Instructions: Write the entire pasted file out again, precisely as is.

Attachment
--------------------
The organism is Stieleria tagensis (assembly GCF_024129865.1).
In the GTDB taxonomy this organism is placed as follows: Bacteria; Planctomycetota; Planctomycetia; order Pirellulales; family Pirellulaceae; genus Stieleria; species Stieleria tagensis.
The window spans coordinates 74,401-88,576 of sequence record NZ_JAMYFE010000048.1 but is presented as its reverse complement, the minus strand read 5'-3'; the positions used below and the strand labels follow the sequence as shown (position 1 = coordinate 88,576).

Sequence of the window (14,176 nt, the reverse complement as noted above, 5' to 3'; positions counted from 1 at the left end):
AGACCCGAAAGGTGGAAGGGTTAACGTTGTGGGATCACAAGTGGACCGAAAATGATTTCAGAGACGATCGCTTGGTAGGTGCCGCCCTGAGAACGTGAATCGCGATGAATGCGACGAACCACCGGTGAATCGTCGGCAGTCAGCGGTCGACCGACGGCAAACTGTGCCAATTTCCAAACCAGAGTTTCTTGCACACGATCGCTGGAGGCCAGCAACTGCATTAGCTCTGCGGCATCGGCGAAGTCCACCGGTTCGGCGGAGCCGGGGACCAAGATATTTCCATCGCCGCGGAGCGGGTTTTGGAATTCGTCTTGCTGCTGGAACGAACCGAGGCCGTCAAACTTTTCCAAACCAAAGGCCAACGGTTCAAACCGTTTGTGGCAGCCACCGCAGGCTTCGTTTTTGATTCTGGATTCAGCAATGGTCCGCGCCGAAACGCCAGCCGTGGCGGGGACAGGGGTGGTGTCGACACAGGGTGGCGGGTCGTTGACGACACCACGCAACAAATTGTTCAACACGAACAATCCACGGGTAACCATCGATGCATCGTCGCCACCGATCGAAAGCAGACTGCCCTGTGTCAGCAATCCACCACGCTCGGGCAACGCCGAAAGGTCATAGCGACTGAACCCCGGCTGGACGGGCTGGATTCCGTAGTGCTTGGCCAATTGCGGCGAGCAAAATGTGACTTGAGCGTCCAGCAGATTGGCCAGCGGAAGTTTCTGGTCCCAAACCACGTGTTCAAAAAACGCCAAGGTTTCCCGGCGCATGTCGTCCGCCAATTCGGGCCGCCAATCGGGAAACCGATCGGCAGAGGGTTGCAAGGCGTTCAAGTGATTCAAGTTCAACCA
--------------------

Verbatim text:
The organism is Stieleria tagensis (assembly GCF_024129865.1).
In the GTDB taxonomy this organism is placed as follows: Bacteria; Planctomycetota; Planctomycetia; order Pirellulales; family Pirellulaceae; genus Stieleria; species Stieleria tagensis.
The window spans coordinates 74,401-88,576 of sequence record NZ_JAMYFE010000048.1 but is presented as its reverse complement, the minus strand read 5'-3'; the positions used below and the strand labels follow the sequence as shown (position 1 = coordinate 88,576).

Sequence of the window (14,176 nt, the reverse complement as noted above, 5' to 3'; positions counted from 1 at the left end):
AGACCCGAAAGGTGGAAGGGTTAACGTTGTGGGATCACAAGTGGACCGAAAATGATTTCAGAGACGATCGCTTGGTAGGTGCCGCCCTGAGAACGTGAATCGCGATGAATGCGACGAACCACCGGTGAATCGTCGGCAGTCAGCGGTCGACCGACGGCAAACTGTGCCAATTTCCAAACCAGAGTTTCTTGCACACGATCGCTGGAGGCCAGCAACTGCATTAGCTCTGCGGCATCGGCGAAGTCCACCGGTTCGGCGGAGCCGGGGACCAAGATATTTCCATCGCCGCGGAGCGGGTTTTGGAATTCGTCTTGCTGCTGGAACGAACCGAGGCCGTCAAACTTTTCCAAACCAAAGGCCAACGGTTCAAACCGTTTGTGGCAGCCACCGCAGGCTTCGTTTTTGATTCTGGATTCAGCAATGGTCCGCGCCGAAACGCCAGCCGTGGCGGGGACAGGGGTGGTGTCGACACAGGGTGGCGGGTCGTTGACGACACCACGCAACAAATTGTTCAACACGAACAATCCACGGGTAACCATCGATGCATCGTCGCCACCGATCGAAAGCAGACTGCCCTGTGTCAGCAATCCACCACGCTCGGGCAACGCCGAAAGGTCATAGCGACTGAACCCCGGCTGGACGGGCTGGATTCCGTAGTGCTTGGCCAATTGCGGCGAGCAAAATGTGACTTGAGCGTCCAGCAGATTGGCCAGCGGAAGTTTCTGGTCCCAAACCACGTGTTCAAAAAACGCCAAGGTTTCCCGGCGCATGTCGTCCGCCAATTCGGGCCGCCAATCGGGAAACCGATCGGCAGAGGGTTGCAAGGCGTTCAAGTGATTCAAGTTCAACCA